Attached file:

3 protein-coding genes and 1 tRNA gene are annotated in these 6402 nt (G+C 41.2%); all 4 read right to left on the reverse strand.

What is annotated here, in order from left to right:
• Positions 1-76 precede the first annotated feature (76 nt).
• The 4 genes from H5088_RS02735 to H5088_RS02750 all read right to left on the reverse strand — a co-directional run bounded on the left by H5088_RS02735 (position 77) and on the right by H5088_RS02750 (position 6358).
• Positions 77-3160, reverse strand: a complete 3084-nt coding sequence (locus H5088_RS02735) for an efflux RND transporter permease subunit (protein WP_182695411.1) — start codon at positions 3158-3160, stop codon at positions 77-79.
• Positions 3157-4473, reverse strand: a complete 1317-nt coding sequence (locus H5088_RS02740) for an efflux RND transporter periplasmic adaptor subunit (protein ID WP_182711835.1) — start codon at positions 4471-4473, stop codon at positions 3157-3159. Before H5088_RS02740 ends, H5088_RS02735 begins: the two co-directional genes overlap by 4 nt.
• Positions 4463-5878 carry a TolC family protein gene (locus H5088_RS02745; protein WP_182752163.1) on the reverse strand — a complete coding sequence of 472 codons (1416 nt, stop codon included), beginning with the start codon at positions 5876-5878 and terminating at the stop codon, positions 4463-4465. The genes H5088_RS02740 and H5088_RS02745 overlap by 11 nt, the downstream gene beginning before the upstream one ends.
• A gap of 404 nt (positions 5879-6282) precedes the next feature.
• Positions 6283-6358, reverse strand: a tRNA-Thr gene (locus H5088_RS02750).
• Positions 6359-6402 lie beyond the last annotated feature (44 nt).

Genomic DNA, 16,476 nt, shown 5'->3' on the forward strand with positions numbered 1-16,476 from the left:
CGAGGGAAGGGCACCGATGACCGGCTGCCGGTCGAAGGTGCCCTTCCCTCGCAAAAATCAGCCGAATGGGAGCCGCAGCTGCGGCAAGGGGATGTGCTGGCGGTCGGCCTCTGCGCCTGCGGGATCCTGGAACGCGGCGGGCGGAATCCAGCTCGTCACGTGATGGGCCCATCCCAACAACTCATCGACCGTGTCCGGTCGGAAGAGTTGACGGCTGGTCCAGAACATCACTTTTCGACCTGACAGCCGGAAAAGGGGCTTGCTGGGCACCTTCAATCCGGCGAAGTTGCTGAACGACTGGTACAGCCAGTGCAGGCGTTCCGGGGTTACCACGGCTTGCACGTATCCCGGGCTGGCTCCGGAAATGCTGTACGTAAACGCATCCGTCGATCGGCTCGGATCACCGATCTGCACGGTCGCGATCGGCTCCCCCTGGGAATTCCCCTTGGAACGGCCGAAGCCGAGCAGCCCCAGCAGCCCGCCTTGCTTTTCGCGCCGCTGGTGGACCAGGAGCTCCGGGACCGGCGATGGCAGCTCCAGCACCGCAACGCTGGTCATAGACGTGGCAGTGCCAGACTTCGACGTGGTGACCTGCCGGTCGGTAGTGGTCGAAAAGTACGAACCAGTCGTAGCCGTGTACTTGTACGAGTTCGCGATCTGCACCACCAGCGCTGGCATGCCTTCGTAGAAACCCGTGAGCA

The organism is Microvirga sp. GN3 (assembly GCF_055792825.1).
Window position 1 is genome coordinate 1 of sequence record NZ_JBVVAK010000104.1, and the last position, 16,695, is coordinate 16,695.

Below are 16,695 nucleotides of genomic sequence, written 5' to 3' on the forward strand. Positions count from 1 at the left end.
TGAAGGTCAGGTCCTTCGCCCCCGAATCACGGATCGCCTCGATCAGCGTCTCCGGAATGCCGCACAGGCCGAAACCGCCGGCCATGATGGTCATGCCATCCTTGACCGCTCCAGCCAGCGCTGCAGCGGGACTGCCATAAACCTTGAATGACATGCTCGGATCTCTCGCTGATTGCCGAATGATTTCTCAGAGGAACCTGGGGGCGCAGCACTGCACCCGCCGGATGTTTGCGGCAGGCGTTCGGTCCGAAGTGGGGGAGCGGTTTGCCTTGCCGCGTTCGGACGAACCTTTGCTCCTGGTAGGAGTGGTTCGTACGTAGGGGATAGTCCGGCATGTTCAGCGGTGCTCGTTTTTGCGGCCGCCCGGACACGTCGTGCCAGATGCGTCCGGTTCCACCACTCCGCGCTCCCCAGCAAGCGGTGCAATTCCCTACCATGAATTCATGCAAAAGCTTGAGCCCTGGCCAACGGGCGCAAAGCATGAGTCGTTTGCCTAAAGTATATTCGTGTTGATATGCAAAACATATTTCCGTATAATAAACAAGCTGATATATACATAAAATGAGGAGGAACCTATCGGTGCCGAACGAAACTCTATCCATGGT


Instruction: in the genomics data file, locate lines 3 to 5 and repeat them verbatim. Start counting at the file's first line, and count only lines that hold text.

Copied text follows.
• Positions 1-76 precede the first annotated feature (76 nt).
• The 4 genes from H5088_RS02735 to H5088_RS02750 all read right to left on the reverse strand — a co-directional run bounded on the left by H5088_RS02735 (position 77) and on the right by H5088_RS02750 (position 6358).
• Positions 77-3160, reverse strand: a complete 3084-nt coding sequence (locus H5088_RS02735) for an efflux RND transporter permease subunit (protein WP_182695411.1) — start codon at positions 3158-3160, stop codon at positions 77-79.